Rendi-Wagner, P., Paulke-Korinek, M., Stanek, G., Khanakah, G., & Kollaritsch, H. (2007). Impact of a pertussis booster vaccination program in adolescents and adults on the epidemiology of pertussis in Austria. The Pediatric Infectious Disease Journal, 26(9), 806-10.
Rendi-Wagner P, et al. Impact of a Pertussis Booster Vaccination Program in Adolescents and Adults On the Epidemiology of Pertussis in Austria. Pediatr Infect Dis J. 2007;26(9):806-10. PubMed PMID: 17721375.
* Article titles in AMA citation format should be in sentence-case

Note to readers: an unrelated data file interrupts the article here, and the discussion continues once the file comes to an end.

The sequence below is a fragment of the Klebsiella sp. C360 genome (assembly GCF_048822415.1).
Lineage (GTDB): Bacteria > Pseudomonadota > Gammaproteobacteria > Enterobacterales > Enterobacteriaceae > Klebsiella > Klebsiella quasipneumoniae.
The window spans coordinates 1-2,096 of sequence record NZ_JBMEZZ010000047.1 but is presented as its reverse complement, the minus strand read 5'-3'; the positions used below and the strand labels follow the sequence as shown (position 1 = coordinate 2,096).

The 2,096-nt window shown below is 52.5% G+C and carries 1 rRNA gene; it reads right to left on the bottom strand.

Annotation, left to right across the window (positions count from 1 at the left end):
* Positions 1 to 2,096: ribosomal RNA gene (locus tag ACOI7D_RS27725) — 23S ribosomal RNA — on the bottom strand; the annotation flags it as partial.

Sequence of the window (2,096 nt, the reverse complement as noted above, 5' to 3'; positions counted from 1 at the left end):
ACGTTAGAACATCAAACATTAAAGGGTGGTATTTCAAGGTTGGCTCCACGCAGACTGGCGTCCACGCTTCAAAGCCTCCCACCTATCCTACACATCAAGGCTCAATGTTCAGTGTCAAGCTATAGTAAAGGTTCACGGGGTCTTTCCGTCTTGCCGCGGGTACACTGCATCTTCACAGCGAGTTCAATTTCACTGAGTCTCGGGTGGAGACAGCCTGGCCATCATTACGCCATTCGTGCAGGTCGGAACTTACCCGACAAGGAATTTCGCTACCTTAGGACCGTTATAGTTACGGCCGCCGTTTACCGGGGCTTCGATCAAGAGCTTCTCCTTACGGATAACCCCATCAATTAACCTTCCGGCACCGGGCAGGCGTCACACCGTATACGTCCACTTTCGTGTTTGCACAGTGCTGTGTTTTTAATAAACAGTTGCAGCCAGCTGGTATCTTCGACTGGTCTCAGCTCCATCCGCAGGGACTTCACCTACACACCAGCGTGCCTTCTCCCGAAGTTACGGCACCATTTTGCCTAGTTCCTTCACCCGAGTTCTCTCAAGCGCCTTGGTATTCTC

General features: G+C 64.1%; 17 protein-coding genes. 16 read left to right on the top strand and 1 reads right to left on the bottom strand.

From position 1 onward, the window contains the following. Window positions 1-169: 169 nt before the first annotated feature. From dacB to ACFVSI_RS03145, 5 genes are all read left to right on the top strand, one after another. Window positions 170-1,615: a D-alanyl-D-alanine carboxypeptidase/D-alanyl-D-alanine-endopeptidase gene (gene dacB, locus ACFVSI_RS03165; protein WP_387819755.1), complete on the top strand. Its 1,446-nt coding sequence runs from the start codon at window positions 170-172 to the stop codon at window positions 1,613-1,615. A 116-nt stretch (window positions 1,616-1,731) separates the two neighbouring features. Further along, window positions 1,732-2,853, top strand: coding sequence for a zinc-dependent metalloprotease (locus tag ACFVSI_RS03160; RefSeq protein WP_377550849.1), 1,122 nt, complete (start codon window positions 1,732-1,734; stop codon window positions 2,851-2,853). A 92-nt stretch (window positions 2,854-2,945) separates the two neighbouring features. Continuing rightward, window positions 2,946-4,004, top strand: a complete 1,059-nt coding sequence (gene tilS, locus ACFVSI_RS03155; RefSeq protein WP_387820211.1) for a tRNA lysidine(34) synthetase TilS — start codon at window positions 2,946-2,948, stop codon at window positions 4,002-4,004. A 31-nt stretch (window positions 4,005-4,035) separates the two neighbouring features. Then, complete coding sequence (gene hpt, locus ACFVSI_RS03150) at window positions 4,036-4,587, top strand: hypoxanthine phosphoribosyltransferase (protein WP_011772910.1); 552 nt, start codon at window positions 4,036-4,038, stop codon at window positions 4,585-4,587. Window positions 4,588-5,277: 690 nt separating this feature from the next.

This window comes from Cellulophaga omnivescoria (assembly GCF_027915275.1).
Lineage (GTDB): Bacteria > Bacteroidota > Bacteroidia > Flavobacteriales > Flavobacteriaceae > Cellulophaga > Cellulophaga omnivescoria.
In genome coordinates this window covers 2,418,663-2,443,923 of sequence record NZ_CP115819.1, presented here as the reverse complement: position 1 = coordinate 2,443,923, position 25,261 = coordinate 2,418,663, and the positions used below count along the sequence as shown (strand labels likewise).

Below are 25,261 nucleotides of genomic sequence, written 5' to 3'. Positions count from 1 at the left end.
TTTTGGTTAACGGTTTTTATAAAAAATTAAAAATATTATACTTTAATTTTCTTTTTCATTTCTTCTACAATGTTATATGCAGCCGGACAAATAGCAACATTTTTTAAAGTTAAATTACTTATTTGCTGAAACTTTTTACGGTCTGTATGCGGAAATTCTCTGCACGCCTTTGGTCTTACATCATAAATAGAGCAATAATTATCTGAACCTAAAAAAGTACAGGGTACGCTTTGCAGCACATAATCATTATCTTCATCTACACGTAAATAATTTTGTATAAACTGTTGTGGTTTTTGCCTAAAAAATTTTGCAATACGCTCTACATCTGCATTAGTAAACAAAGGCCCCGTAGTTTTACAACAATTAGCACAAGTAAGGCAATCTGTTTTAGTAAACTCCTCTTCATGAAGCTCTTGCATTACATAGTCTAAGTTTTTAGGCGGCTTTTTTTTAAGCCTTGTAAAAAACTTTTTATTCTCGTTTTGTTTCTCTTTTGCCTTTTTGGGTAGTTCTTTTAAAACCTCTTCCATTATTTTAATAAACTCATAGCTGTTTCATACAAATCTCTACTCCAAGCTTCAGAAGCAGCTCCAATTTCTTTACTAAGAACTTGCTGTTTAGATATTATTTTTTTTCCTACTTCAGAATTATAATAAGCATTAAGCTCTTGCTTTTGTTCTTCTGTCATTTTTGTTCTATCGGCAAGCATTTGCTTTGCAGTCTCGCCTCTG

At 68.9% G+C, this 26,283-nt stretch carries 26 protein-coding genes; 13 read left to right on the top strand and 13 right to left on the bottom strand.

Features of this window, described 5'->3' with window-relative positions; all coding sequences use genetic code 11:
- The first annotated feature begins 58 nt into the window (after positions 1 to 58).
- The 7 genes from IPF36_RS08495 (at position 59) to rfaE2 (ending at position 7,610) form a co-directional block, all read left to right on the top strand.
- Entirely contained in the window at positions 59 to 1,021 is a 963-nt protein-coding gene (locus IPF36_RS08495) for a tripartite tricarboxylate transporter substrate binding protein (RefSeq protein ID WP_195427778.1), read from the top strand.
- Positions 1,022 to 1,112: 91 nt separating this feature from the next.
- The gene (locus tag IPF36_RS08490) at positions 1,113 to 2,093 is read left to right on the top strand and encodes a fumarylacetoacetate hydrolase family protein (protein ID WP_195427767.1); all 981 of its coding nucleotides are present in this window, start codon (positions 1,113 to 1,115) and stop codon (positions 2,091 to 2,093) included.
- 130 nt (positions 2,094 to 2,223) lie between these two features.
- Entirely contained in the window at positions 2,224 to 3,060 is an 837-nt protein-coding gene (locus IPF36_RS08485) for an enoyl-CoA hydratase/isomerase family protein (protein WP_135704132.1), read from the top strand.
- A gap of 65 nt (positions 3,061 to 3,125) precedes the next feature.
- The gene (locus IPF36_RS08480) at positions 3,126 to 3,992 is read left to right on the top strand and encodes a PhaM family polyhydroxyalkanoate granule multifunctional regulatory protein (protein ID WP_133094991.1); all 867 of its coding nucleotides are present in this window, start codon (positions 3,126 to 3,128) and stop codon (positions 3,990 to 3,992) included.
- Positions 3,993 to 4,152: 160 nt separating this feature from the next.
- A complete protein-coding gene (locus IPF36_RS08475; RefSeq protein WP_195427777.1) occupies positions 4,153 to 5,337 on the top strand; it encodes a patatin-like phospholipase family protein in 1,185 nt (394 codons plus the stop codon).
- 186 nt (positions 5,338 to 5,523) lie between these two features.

TY - JOUR T1 - Impact of a pertussis booster vaccination program in adolescents and adults on the epidemiology of pertussis in Austria. AU - Rendi-Wagner,Pamela, AU - Paulke-Korinek,Maria, AU - Stanek,Gerold, AU - Khanakah,Gelas, AU - Kollaritsch,Herwig, PY - 2007/8/28/pubmed PY - 2008/2/22/medline PY - 2007/8/28/entrez SP - 806 EP - 10 JF - The Pediatric infectious disease journal JO - Pediatr Infect Dis J VL - 26 IS - 9 N2 - BACKGROUND: A resurgence of pertussis has been observed in several countries; however, inconsistent data are available for Europe. In Austria, routine pertussis vaccination for babies is administered at 3, 4, and 5 months, and in the second year of life. Since 2002, regular boosters for all persons >6 years of age (including adults) are recommended. This study was undertaken to analyze epidemiologic trends of laboratory-reported pertussis to evaluate current vaccination strategy in Austria. METHODS: Epidemiologic surveillance of laboratory-reported pertussis was conducted from January 1, 2000, to December 31, 2005. Infection was confirmed by positive serology, by positive culture of Bordetella pertussis, or by detection of sequences of the pertussis toxin gene by real-time polymerase chain reaction (RT-PCR). Data were assessed by age, hospitalization rate, seasonality, and incidence rate. RESULTS: During the observation period 4395 reported cases of pertussis were eligible for analysis. The mean annual incidence increased from 6.4 per 100,000 population in 2000 to 11.1 cases per 100,000 population in 2005. Incidence rates were highest among children less than 1 year of age. Decreasing rates were observed for children and adolescents <16 years of age, whereas increasing rates were detected for persons 16 years of age and older. The mean age of reported pertussis cases increased from 30 years (+/-25.9 SD) in 2000 to approximately 44 years (+/-23.7 SD) in 2005. Hospitalization rates were highest in infants <6 months (86%) and lowest in those 10 to <50 years of age (17%), followed by an increase to 80% in persons 85 years of age and older. In general, no seasonal occurrence of disease was apparent. CONCLUSIONS: Pertussis incidence remains high among adults implying that coverage rates regarding booster vaccinations for adolescents and adults still are too low. Reinforced application of the current booster strategy is needed. SN - 0891-3668 UR - https://www.unboundmedicine.com/medline/citation/17721375/Impact_of_a_pertussis_booster_vaccination_program_in_adolescents_and_adults_on_the_epidemiology_of_pertussis_in_Austria_ L2 - https://doi.org/10.1097/INF.0b013e318124a9dd DB - PRIME DP - Unbound Medicine ER -